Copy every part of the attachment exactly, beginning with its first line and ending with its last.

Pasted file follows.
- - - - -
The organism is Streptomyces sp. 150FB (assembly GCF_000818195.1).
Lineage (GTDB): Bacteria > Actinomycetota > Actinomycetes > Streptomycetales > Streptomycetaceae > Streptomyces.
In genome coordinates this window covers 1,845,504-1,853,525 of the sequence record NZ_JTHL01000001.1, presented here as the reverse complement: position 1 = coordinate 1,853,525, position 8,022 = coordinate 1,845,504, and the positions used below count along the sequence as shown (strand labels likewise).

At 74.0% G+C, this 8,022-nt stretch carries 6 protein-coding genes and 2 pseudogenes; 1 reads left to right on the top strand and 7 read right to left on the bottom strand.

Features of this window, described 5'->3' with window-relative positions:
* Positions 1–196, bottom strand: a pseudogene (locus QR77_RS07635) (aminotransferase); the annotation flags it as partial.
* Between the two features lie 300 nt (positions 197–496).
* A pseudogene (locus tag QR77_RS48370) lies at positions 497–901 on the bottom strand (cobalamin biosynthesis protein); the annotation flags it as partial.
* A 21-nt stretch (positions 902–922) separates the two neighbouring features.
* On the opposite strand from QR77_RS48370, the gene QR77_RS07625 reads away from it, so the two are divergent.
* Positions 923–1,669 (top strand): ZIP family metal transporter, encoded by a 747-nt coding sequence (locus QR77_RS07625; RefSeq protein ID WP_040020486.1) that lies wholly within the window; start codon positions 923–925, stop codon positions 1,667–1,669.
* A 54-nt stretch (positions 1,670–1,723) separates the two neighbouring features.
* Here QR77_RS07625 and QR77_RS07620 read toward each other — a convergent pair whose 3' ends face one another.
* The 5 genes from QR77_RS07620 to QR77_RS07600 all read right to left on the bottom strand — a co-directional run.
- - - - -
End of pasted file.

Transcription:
The organism is Streptomyces sp. 150FB (assembly GCF_000818195.1).
Lineage (GTDB): Bacteria > Actinomycetota > Actinomycetes > Streptomycetales > Streptomycetaceae > Streptomyces.
In genome coordinates this window covers 1,845,504-1,853,525 of the sequence record NZ_JTHL01000001.1, presented here as the reverse complement: position 1 = coordinate 1,853,525, position 8,022 = coordinate 1,845,504, and the positions used below count along the sequence as shown (strand labels likewise).

At 74.0% G+C, this 8,022-nt stretch carries 6 protein-coding genes and 2 pseudogenes; 1 reads left to right on the top strand and 7 read right to left on the bottom strand.

Features of this window, described 5'->3' with window-relative positions:
* Positions 1–196, bottom strand: a pseudogene (locus QR77_RS07635) (aminotransferase); the annotation flags it as partial.
* Between the two features lie 300 nt (positions 197–496).
* A pseudogene (locus tag QR77_RS48370) lies at positions 497–901 on the bottom strand (cobalamin biosynthesis protein); the annotation flags it as partial.
* A 21-nt stretch (positions 902–922) separates the two neighbouring features.
* On the opposite strand from QR77_RS48370, the gene QR77_RS07625 reads away from it, so the two are divergent.
* Positions 923–1,669 (top strand): ZIP family metal transporter, encoded by a 747-nt coding sequence (locus QR77_RS07625; RefSeq protein ID WP_040020486.1) that lies wholly within the window; start codon positions 923–925, stop codon positions 1,667–1,669.
* A 54-nt stretch (positions 1,670–1,723) separates the two neighbouring features.
* Here QR77_RS07625 and QR77_RS07620 read toward each other — a convergent pair whose 3' ends face one another.
* The 5 genes from QR77_RS07620 to QR77_RS07600 all read right to left on the bottom strand — a co-directional run.